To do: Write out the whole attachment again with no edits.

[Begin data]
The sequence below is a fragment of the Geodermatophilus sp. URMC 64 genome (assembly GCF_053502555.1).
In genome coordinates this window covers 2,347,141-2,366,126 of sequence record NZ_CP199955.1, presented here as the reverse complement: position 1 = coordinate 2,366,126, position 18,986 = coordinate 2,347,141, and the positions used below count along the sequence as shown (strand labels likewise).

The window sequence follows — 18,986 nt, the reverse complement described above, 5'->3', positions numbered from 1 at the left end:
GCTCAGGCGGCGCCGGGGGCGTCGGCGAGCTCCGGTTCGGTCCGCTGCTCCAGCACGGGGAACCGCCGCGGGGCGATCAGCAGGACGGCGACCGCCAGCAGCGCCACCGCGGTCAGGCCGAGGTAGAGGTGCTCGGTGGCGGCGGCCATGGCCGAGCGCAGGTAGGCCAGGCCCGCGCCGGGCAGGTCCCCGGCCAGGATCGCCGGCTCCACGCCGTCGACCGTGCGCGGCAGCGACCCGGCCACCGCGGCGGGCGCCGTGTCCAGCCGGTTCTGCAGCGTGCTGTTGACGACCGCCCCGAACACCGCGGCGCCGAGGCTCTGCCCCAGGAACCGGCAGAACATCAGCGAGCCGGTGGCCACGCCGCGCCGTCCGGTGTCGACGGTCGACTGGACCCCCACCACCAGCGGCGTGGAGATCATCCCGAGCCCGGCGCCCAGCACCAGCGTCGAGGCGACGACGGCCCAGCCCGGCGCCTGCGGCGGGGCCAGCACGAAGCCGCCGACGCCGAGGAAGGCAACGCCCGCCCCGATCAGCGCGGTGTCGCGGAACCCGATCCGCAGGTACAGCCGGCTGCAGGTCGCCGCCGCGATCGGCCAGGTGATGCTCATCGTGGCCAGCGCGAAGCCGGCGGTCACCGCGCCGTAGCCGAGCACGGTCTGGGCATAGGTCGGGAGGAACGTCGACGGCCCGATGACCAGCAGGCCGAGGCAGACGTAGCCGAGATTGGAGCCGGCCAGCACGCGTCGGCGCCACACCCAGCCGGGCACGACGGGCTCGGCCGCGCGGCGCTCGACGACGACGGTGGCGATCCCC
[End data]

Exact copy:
The sequence below is a fragment of the Geodermatophilus sp. URMC 64 genome (assembly GCF_053502555.1).
In genome coordinates this window covers 2,347,141-2,366,126 of sequence record NZ_CP199955.1, presented here as the reverse complement: position 1 = coordinate 2,366,126, position 18,986 = coordinate 2,347,141, and the positions used below count along the sequence as shown (strand labels likewise).

The window sequence follows — 18,986 nt, the reverse complement described above, 5'->3', positions numbered from 1 at the left end:
GCTCAGGCGGCGCCGGGGGCGTCGGCGAGCTCCGGTTCGGTCCGCTGCTCCAGCACGGGGAACCGCCGCGGGGCGATCAGCAGGACGGCGACCGCCAGCAGCGCCACCGCGGTCAGGCCGAGGTAGAGGTGCTCGGTGGCGGCGGCCATGGCCGAGCGCAGGTAGGCCAGGCCCGCGCCGGGCAGGTCCCCGGCCAGGATCGCCGGCTCCACGCCGTCGACCGTGCGCGGCAGCGACCCGGCCACCGCGGCGGGCGCCGTGTCCAGCCGGTTCTGCAGCGTGCTGTTGACGACCGCCCCGAACACCGCGGCGCCGAGGCTCTGCCCCAGGAACCGGCAGAACATCAGCGAGCCGGTGGCCACGCCGCGCCGTCCGGTGTCGACGGTCGACTGGACCCCCACCACCAGCGGCGTGGAGATCATCCCGAGCCCGGCGCCCAGCACCAGCGTCGAGGCGACGACGGCCCAGCCCGGCGCCTGCGGCGGGGCCAGCACGAAGCCGCCGACGCCGAGGAAGGCAACGCCCGCCCCGATCAGCGCGGTGTCGCGGAACCCGATCCGCAGGTACAGCCGGCTGCAGGTCGCCGCCGCGATCGGCCAGGTGATGCTCATCGTGGCCAGCGCGAAGCCGGCGGTCACCGCGCCGTAGCCGAGCACGGTCTGGGCATAGGTCGGGAGGAACGTCGACGGCCCGATGACCAGCAGGCCGAGGCAGACGTAGCCGAGATTGGAGCCGGCCAGCACGCGTCGGCGCCACACCCAGCCGGGCACGACGGGCTCGGCCGCGCGGCGCTCGACGACGACGGTGGCGATCCCC